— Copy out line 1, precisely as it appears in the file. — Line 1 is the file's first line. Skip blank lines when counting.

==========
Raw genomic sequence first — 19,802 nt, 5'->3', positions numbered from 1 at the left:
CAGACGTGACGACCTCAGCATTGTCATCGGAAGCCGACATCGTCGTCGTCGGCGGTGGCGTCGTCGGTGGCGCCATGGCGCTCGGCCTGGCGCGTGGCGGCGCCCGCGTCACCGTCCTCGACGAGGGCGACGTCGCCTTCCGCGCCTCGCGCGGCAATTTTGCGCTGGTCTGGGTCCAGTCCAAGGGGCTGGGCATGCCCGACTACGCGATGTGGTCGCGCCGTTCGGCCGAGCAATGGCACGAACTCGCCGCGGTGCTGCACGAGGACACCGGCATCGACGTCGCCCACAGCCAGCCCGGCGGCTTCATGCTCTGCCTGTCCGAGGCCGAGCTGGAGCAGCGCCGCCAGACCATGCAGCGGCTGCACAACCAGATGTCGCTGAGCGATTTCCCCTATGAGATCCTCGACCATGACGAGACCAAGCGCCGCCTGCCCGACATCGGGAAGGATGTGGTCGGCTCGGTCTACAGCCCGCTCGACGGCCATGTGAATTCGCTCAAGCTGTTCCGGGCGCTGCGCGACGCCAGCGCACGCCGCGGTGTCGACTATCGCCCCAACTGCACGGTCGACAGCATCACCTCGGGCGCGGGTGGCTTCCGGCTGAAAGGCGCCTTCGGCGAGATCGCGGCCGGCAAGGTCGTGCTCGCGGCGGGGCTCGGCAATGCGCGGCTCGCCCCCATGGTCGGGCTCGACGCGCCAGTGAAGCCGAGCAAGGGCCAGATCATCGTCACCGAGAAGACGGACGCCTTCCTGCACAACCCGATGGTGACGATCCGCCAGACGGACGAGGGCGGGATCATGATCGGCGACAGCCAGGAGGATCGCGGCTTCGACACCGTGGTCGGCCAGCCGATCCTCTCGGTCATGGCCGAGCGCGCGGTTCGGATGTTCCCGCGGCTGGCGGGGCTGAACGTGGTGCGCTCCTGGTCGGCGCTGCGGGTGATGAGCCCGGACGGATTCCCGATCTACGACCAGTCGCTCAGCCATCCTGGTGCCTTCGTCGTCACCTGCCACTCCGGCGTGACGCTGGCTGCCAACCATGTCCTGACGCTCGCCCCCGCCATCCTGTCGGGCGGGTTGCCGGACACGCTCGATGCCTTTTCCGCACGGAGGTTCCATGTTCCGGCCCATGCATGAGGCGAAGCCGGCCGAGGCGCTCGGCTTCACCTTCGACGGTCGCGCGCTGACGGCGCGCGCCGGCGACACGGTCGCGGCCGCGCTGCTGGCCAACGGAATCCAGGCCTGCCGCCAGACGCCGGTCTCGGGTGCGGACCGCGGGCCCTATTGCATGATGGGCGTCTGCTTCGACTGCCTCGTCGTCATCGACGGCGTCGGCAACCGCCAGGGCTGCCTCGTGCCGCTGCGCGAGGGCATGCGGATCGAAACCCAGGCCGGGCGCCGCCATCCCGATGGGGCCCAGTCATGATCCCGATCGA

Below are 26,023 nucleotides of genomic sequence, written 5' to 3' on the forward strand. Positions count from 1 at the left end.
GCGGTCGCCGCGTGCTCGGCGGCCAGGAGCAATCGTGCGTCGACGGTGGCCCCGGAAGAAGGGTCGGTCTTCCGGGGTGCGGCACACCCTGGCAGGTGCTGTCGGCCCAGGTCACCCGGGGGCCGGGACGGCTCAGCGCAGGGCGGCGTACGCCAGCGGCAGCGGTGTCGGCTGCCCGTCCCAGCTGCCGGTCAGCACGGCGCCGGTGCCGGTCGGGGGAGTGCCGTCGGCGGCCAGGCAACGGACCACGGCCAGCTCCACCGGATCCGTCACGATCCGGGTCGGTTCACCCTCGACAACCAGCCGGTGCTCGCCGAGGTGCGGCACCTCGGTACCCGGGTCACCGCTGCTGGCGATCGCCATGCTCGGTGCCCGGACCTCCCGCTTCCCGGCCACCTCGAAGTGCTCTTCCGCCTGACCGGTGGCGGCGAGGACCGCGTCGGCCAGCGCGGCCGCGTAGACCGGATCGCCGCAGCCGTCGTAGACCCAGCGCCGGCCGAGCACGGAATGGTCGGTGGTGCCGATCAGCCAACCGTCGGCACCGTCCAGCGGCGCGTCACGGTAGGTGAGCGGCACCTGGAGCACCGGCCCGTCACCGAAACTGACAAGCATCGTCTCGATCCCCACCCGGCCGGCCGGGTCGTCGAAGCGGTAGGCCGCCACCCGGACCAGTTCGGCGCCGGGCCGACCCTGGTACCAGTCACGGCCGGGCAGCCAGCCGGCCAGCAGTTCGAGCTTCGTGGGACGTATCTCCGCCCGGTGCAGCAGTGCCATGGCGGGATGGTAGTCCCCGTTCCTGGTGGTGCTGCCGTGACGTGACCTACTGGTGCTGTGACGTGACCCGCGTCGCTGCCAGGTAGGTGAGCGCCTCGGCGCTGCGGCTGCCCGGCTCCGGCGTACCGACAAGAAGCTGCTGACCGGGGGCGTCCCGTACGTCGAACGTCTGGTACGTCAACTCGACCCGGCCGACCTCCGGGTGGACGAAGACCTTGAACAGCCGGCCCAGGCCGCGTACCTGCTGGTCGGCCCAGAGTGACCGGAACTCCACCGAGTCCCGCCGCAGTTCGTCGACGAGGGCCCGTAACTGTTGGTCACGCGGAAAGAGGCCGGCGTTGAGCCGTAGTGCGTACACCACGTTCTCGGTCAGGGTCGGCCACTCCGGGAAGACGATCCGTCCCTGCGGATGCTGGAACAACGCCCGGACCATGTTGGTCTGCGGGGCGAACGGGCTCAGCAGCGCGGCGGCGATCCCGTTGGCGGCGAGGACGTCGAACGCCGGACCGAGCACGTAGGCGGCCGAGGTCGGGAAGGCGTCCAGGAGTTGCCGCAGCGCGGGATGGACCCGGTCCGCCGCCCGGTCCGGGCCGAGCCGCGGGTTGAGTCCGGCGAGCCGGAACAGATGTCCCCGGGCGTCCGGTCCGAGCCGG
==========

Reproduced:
Raw genomic sequence first — 19,802 nt, 5'->3', positions numbered from 1 at the left: